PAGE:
There was water in the lower part of the crevasse — more than enough to fill my purifying bottle and to clean the blood from Anders’s wound before dressing it. I used a small medkit diagnosticer on her and injected the drugs it manufactured in response to her injuries.

Immediately, her breathing eased and her color returned. But we were not in a good position.

The gabbleduck was moving about above us, occasionally making introspective and nonsensical comments on the situation. A little later, when I was trying to find some way to set up the blister tent, a dark shape occluded the sky above.

“Urbock shabber goh?” the gabbleduck enquired, then, not being satisfied with my lack of response, groped down into the crevasse. It could reach only as far as the ridge where my claw frame was jammed. With a kind of thoughtful impatience, it tapped a fore-talon against the stone, then withdrew its arm.

“Gurble,” it decided, and moved away.

Apparently, linguists who have loaded a thousand languages into their minds despair trying to understand gabbleducks. What they say is nonsensical, but frustratingly close to meaning. There’s no reason for them to have such complex voice boxes, especially to communicate with each other, as on the whole they are solitary creatures and speak to themselves. When they meet it is usually only to mate or fight, or both. There’s also no reason for them to carry structures in their skulls capable of handling vastly complex languages.

Two-thirds of their large brains they seem to use hardly at all. Science, in their case, often supports myth.

Driving screw pitons into either side of the crevasse, I was eventually able to moor the tent across. Like a hammock, the tough material of the groundsheet easily supported our weight, even with all the contortions I had to go through to get Anders into the sleeping bag. Once she was safely ensconced, I found that evening blue had arrived. Using a torch, I explored the crevasse, finding how it rose to the surface at either end. Then the danger from octupals, stirring in the sump at the crevasse bottom, forced me back to the tent. The following night was not good. A veritable swarm of octupals swamping the tent had me worrying that their extra weight would bring it down. It was also very very dark, down there under the mist. Morning took forever to arrive, but when it eventually did, Anders regained consciousness.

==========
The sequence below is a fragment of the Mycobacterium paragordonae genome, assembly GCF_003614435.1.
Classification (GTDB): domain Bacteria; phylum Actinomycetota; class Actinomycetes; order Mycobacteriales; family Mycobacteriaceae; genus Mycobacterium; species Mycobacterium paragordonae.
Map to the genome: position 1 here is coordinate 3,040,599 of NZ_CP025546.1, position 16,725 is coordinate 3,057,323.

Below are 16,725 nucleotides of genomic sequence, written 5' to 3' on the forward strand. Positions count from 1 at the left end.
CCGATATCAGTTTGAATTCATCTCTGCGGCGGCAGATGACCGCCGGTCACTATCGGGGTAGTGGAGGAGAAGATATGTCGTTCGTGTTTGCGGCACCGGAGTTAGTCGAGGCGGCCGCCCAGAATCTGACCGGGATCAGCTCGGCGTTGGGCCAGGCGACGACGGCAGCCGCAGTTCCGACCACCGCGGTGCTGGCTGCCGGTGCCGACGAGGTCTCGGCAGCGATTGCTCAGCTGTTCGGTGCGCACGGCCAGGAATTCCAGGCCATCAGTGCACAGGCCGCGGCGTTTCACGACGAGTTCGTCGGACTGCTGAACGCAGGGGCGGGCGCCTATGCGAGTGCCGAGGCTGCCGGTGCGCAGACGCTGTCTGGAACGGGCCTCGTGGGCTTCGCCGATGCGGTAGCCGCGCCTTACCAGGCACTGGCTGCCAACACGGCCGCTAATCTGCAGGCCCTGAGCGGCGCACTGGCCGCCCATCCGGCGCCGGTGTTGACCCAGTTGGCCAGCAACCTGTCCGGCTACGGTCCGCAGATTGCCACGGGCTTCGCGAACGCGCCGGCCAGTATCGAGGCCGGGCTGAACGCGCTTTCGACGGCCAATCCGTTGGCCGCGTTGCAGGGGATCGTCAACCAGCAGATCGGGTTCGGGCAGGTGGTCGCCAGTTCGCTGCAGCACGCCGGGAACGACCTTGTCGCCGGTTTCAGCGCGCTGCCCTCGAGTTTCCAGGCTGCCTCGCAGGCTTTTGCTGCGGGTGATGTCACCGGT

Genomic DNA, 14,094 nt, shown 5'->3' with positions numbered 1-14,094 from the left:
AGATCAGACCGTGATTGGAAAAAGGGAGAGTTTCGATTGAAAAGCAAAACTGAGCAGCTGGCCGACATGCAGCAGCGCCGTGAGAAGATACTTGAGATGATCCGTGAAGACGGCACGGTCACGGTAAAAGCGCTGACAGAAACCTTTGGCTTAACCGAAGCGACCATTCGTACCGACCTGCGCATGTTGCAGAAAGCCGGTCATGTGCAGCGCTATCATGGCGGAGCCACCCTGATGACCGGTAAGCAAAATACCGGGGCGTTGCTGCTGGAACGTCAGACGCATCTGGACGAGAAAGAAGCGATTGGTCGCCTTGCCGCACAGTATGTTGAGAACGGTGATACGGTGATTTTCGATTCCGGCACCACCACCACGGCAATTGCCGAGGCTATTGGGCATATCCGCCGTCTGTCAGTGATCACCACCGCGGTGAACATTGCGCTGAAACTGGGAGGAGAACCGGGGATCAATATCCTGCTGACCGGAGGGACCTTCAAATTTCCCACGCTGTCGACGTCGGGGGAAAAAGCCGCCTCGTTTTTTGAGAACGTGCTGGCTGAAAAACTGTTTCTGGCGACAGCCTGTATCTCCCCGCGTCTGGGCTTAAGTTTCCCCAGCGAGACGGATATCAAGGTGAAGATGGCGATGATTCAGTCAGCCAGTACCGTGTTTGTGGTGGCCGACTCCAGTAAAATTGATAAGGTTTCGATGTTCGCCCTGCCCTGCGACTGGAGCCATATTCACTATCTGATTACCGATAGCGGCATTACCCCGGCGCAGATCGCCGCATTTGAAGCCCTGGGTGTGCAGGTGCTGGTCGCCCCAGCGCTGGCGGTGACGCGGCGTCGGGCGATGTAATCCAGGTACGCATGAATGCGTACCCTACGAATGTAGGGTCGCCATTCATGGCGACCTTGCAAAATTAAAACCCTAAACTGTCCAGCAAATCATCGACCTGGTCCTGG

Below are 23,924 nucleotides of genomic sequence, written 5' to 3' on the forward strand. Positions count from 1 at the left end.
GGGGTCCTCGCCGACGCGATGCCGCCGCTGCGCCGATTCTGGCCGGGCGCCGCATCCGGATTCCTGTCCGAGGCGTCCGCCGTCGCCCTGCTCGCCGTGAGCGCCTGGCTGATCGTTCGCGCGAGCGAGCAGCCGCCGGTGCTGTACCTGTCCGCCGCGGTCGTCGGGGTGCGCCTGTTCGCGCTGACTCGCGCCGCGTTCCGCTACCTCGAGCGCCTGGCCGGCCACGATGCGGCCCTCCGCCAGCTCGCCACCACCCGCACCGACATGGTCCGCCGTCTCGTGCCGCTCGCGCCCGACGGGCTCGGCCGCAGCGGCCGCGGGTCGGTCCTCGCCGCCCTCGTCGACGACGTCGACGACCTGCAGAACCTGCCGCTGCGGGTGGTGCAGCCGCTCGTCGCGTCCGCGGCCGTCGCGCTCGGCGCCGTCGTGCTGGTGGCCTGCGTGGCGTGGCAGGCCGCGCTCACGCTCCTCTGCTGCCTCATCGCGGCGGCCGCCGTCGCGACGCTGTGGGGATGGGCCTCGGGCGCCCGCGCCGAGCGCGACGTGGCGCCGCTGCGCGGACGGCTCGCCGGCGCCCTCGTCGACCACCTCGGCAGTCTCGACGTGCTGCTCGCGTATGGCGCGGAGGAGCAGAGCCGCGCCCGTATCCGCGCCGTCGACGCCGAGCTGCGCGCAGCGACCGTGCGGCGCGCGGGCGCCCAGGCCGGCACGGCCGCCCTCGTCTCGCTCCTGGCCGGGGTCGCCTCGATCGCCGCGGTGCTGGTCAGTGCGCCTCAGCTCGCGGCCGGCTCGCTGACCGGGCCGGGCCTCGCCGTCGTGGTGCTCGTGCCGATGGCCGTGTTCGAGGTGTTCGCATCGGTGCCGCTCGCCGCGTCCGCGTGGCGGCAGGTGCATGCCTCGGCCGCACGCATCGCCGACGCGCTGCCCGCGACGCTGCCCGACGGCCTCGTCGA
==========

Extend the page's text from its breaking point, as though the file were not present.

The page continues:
“They tried to kill us,” she said, after lubricating her mouth with purified water.

“They certainly did.”

“Where are we now?”

“In a hole.” She stared at me and I went on to explain the situation.

“So how do we get out of this?” she eventually asked.

“We’ve both lost our claw frames, but at least we’ve retained our oxygen bottles and catalyzers. I wish I’d told Tholan to screw his untraceable com bullshit.” I thought for a moment.

“What about your palm com? Could we use it to signal?”

“It’s his, just like the claw frame I was using. He’ll have shut it down by now. Should we be able to get to it.” She looked up. Her backpack was up there on the slab, up there with the gabbleduck.


She peered at me. “You’re saying you really have no way of communicating with the citadel?”

“Not even on my blimp. You saw my contract with Tholan. I didn’t risk carrying anything, as he seems the type to refuse payment for any infringements.”

“So what now?” she asked.

“That rather depends on Tholan and Tameera… and on you.”


“I’m supposing that, as a valued employee, you too have one of these implants?”

Abruptly she got a sick expression. I went on, “My guess is that those two shits have gone for my blimp to bring it back here. If we stay in one place, they’ll zero in on your implant. If we move they’ll still be able to track us. We’ll have to stay down low under the mist and hope they don’t get any lucky shots in. The trouble is that to our friend down here we would be little more than an entree.”

“You could leave me — make your own way back. Once out of this area they’d have trouble finding you.”

“It had to be said,” I agreed. “Now let’s get back to how we’re going to get out of here.”

After we had repacked the blister tent and sleeping bag, we moved to the end of the crevasse, which, though narrow, gave easier access to the surface. Slanting down one way, to the graveled banks of the river, was another slab, bare and slippery. Above us was the edge of the slab we had rolled from, and, behind that, disappearing into mist, rose the wall of stone I had earlier descended. Seeing this brought home to me just how deep was the shit trap we occupied.

The citadel was just over two hundred kilometers away. I estimated our travel rate at being not much more than a few kilometers a day. The journey was survivable. The almanac loadings I’d had told me what we could eat, and there would never be any shortage of water. Just so long as our catalyzers held out and neither of us fell…

“We’ll run that line of yours between us, about four meters to give us room to maneuver.

I’ll take point.”

“You think it’s safe to come out?” Anders asked.

“Not really, but it’s not safe to stay here, either.”